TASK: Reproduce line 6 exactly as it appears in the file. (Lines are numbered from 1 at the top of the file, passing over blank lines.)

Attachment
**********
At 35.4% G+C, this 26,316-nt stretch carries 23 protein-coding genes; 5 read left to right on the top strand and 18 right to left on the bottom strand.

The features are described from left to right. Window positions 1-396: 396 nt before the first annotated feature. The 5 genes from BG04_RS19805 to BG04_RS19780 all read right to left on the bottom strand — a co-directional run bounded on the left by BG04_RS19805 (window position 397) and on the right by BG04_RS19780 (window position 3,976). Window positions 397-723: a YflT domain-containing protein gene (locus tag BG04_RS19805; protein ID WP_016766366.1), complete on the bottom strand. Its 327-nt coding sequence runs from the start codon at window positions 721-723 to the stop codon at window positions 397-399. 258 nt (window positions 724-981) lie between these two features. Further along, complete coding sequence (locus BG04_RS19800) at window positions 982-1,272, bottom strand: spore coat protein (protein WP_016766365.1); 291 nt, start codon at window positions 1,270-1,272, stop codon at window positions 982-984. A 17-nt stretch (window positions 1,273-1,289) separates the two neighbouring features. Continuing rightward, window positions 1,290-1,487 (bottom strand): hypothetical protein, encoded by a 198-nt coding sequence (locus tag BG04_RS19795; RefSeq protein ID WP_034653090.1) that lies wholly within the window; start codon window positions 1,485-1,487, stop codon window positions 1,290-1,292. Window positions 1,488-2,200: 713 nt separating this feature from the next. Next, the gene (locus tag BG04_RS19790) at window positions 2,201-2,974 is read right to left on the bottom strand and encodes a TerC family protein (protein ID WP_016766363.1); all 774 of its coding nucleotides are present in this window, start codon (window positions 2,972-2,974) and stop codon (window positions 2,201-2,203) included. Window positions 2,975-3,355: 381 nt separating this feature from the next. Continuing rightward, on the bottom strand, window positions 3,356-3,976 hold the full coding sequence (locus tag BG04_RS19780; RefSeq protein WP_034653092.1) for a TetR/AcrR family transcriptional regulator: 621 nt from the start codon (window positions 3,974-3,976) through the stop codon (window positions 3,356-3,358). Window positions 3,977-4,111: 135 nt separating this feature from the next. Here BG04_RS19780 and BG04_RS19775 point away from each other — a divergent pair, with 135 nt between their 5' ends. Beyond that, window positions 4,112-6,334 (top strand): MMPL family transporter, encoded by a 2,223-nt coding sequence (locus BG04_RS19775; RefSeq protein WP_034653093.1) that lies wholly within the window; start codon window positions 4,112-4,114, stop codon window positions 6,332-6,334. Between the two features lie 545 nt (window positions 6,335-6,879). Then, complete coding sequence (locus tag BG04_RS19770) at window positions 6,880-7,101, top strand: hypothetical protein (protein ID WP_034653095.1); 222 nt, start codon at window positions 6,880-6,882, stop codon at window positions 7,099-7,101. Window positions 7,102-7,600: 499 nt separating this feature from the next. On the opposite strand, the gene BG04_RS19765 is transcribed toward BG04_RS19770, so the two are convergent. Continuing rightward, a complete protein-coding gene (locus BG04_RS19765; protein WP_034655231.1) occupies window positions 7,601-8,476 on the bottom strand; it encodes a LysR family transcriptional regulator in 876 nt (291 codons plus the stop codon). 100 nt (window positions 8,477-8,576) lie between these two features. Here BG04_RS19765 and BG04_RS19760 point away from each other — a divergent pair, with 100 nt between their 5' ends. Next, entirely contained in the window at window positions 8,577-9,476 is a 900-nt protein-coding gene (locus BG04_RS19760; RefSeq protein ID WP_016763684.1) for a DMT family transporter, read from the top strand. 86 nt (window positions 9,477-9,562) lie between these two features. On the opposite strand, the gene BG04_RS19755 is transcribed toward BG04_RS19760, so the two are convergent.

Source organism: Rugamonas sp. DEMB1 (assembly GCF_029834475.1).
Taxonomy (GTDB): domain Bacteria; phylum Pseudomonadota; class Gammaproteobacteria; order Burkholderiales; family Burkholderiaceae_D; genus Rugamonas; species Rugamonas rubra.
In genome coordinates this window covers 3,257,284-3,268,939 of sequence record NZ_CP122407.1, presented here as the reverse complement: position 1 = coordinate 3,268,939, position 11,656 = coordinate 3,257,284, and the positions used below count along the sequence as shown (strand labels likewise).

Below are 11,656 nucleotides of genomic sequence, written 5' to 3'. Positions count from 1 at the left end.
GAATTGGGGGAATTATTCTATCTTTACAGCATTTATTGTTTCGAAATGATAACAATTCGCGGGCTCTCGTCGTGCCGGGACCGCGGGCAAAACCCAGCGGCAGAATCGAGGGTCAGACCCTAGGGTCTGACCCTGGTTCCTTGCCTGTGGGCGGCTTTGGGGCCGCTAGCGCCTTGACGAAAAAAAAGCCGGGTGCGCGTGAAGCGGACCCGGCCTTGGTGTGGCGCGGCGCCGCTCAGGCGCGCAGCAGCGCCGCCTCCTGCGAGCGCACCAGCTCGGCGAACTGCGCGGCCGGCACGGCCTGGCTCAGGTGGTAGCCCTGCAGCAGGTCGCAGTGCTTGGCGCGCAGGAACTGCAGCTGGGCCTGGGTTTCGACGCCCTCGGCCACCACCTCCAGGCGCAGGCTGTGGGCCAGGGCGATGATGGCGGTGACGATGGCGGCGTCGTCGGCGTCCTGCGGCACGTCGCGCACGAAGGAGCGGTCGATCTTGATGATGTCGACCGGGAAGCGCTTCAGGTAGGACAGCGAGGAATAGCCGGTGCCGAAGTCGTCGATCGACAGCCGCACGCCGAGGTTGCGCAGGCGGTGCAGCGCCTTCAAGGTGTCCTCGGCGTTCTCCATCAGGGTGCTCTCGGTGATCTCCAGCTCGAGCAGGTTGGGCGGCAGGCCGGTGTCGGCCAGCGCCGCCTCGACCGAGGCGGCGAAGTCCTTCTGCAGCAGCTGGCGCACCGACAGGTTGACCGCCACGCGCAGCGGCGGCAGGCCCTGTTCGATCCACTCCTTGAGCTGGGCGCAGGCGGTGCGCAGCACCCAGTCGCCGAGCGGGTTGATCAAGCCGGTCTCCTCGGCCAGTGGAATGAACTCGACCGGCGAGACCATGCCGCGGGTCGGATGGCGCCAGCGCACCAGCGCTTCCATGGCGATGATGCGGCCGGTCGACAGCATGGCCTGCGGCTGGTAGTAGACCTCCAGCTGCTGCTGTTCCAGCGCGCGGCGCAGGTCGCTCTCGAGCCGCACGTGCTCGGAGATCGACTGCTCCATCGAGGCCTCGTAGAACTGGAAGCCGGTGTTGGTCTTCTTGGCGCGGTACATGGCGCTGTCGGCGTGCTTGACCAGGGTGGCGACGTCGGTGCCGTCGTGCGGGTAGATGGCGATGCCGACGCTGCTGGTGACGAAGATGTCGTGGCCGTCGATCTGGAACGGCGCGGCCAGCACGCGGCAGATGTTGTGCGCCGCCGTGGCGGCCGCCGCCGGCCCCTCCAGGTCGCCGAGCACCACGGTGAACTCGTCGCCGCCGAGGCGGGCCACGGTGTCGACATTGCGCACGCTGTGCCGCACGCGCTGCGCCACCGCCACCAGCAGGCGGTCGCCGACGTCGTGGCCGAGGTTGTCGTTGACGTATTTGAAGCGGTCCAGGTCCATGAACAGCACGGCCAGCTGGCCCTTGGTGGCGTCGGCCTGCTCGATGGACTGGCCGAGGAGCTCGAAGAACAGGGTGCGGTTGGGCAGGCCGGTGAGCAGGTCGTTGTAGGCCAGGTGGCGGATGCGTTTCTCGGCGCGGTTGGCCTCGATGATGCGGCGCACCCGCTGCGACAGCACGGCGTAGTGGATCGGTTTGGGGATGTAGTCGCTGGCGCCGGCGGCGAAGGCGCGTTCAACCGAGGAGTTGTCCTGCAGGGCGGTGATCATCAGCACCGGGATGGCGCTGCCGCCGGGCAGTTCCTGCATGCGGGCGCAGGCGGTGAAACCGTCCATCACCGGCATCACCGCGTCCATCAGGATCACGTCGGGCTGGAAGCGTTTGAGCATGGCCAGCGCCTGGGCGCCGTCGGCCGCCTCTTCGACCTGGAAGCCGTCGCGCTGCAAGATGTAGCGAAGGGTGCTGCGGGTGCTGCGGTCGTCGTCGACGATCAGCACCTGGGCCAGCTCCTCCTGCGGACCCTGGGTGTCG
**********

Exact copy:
Below are 11,656 nucleotides of genomic sequence, written 5' to 3'. Positions count from 1 at the left end.